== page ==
Pilgrims counted striped bass as an essential part of their diet from the time they arrived in North America.
Striped Bass Scientific Classification
- Scientific Name
- Morone saxatilis
Read our Complete Guide to Classification of Animals.
Striped Bass Conservation Status
Striped Bass Locations
Striped Bass Facts
- Menhaden, bay anchovies, silversides, yellow perch, alewives, smelt, flounders, mummichogs, rock gunnels, sand lance, juvenile silver hake and tomcod, river herring, shad, and blueback herring
- Main Prey
- Name Of Young
- Group Behavior
- Fun Fact
- Pilgrims counted striped bass as an essential part of their diet from the time they arrived in North America.
- Estimated Population Size
- Approximately 218.9 million fish in 2021
- Biggest Threat
- Most Distinctive Feature
- Black stripes running along the side of the fish from the gills to the tail
- Other Name(s)
- Striper, rockfish
- Age Of Independence
- At birth
- Average Spawn Size
- 500,000 to 4 million eggs
- Ocean and freshwater rivers and estuaries
- Humans, sharks, seals, tomcod, cod, silver hake
- Favorite Food
- Common Name
- Striped bass
- Eastern Atlantic seaboard of North America
- Eastern Atlantic seaboard of North America, and introduced to interior lakes and rivers, as well as the western U,S. coastline
- Nesting Location
- Freshwater rivers
Striped Bass Physical Characteristics
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“Though they can live entirely in freshwater, adult striped bass primarily spend their lives in river estuaries or the ocean.”
Striped Bass Summary
The striped bass is a popular sport fish found along the North Atlantic coast of Canada and the United States. Sometimes called the Atlantic striped bass, rockfish, or striper, this long-lived species has been fished since pre-colonial times. In fact, descriptions were given by early European colonists. This species is anadromous; it migrates north and south from the coastal waters to inland freshwater rivers via estuaries to spawn in the spring. Though they can live entirely in freshwater, adult striped bass primarily spend their lives in river estuaries or the ocean. The striped bass is fished both commercially and recreationally. As a recreational sport fish, it has been introduced outside of its natural habitat in waterways throughout the United States. During a period of overfishing, hybrids were bred and introduced to inland waterways, as well as commercial fisheries.
3 Striped Bass Facts
- Rhode Island, Maryland, and South Carolina list the striped bass as their state fish.
- It is the state marine fish in New Hampshire, New Jersey, New York, and Virginia.
- This fish was abundant during the European colonization of North America and was a staple of the Pilgrim diet in the 1600s.
Striped Bass Classification and Scientific Name
The scientific name of the striped bass is Morone saxatilis. M. saxatilis is one of six perciform (perch-like, ray-finned) species of fish of the Moronidae family of temperate bass. The perciform order has over 10,000 species across more than 160 families. It makes up over 41% of the world’s bony fish.
Striped Bass Hybrid
In the 1980s, the striped bass was considered overfished with an ongoing population collapse. To counter the loss of stock, the commercial aquaculture industry introduced a hybrid created in 1967. The hybrid is a combination of striper (Morone saxatilis) and white bass (M. chrysops.) and has the culinary qualities of the striper with the more robust characteristics of the white bass.
The hybrid is also called a wiper, whiterock bass, Cherokee bass, sunshine, or palmetto bass. Hybrid striped bass tastes like wild striped bass but has a milder, sweeter flavor. The texture is also a bit more delicate. This delicacy is enhanced when the fish is raised in strictly controlled tanks or ponds, guaranteeing flavor consistency.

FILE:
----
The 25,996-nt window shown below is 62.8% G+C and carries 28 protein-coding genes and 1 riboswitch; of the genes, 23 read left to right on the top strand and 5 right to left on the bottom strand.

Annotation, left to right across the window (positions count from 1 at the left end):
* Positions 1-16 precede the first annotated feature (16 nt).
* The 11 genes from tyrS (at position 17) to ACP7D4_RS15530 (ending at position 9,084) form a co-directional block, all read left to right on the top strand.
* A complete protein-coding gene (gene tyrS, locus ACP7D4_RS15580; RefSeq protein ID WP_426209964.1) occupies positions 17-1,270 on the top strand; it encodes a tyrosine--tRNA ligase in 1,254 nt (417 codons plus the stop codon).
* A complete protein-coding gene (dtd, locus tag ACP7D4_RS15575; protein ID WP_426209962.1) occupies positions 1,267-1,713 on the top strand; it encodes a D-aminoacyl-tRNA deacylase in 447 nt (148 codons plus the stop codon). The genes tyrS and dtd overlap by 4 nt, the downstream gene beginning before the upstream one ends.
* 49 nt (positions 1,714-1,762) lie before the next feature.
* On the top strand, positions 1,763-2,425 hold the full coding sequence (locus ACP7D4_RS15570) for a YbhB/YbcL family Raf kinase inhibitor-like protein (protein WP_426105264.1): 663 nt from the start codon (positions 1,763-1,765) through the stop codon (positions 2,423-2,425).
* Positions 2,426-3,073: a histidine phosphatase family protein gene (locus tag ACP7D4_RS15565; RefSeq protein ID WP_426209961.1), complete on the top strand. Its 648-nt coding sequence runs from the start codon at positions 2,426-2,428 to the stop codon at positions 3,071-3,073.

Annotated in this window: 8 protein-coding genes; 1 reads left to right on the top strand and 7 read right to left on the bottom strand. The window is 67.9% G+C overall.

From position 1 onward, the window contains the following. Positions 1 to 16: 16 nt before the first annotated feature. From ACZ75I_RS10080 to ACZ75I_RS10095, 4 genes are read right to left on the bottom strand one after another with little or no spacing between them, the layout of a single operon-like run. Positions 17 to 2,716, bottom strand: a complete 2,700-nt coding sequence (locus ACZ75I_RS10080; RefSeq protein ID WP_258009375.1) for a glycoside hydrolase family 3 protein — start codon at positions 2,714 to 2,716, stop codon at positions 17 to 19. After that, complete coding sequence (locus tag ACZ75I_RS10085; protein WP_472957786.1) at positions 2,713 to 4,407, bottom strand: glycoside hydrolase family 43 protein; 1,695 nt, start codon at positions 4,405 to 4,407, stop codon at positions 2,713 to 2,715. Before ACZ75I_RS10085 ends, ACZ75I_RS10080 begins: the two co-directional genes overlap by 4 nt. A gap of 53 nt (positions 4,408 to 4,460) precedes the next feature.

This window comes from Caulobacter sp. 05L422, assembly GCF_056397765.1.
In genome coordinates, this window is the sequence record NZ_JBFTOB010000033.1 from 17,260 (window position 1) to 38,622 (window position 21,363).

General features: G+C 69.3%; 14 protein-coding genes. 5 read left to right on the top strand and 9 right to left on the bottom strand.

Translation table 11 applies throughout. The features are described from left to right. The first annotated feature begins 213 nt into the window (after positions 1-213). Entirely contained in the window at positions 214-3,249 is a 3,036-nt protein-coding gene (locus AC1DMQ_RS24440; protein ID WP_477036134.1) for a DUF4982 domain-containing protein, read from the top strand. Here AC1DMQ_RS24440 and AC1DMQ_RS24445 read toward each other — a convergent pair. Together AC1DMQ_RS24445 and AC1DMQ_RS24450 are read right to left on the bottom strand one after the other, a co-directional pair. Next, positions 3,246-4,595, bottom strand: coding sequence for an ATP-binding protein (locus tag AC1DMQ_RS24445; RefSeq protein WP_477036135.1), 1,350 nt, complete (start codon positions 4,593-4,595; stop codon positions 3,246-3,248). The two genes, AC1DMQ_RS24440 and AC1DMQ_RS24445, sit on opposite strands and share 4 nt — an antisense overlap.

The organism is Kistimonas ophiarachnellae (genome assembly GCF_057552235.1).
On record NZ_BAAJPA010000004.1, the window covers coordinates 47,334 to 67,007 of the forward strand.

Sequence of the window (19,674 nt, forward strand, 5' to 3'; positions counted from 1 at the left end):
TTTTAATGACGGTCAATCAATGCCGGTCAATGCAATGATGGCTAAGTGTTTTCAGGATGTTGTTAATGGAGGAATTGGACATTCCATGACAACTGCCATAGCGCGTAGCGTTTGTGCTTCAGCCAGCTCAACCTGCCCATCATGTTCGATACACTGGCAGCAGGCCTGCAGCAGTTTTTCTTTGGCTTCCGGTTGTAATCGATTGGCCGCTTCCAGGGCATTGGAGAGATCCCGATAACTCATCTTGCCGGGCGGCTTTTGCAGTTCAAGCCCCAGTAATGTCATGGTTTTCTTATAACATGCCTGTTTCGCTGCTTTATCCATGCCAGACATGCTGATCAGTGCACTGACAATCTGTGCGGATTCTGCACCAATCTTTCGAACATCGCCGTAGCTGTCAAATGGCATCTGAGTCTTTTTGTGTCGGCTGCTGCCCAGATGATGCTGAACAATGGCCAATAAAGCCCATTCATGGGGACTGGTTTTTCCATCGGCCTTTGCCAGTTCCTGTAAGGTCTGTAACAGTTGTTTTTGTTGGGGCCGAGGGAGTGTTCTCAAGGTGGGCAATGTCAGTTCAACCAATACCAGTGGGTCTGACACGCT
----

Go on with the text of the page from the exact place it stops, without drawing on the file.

The combination of the two species allows the hybrid to grow larger and more quickly than its parents, though striped bass raised in fish farms are sold within the 1 to 3-pound range.
Striped Bass Appearance
Striped bass have long, streamlined bodies with light or olive green, blue, black, or brown tops and silvery sides. They get the “striped” designation from the series of six to nine dark stripes that run laterally from the gill to the tail on each side. They have two separate dorsal fins and a large mouth with jaws that reach below the eye.
Striped bass sense their environments through a combination of smell, vision, and the lateral line (the darkest of the stripes that run along its side). In addition to locating prey, their strong sense of smell helps guide them to their spawning grounds. While their vision is limited, it is similar to that of humans. It uses rods to see in low light and cones to identify color. The limitation in their sight means they only use their vision in close contact with prey. The lateral line is used to detect vibrations that alert them to the presence of predators or prey. They can detect sound waves and monitor pressure and velocity.
The striped bass’s oceanic habitat allows for greater size than fish limited to river or pond environments. Adult stripers are commonly 20 to 40 pounds, with females weighing more than males. Most striped bass over 30 pounds are females. Though they can (rarely) reach 100 pounds, the largest recorded catch of a striped bass was 124 pounds in 1896. The average striper will be between 20 and 35 inches in length.
Striped Bass Distribution and Population
The striper is native to the Atlantic coast of North America, from the St. Lawrence River to Northern Florida and portions of the Gulf of Mexico. Due to their popularity as gaming fish, striped bass have also been introduced to lakes and reservoirs throughout the Midwest and coasts along California, Oregon, and Washington.
In the early 1980s, the striped bass was found to be overfished and is still experiencing overfishing. Measures were implemented to stop overfishing and return stock to a healthy population. In 1995, it was determined that the stock had recovered sufficiently to modify some stock management practices. 1995 was also established as the threshold for future monitoring of striped bass stock. As of 2021, approximately 116 million age-1 fish were entering the population, and the female spawning stock had a biomass of about 140 million pounds. It has been determined that the striped bass population is again overfished, but it is not experiencing overfishing. This means that stock is lower than it should be, but not because of current fishing practices. New weight and catch limits have been established to protect female breeding stock from future overfishing.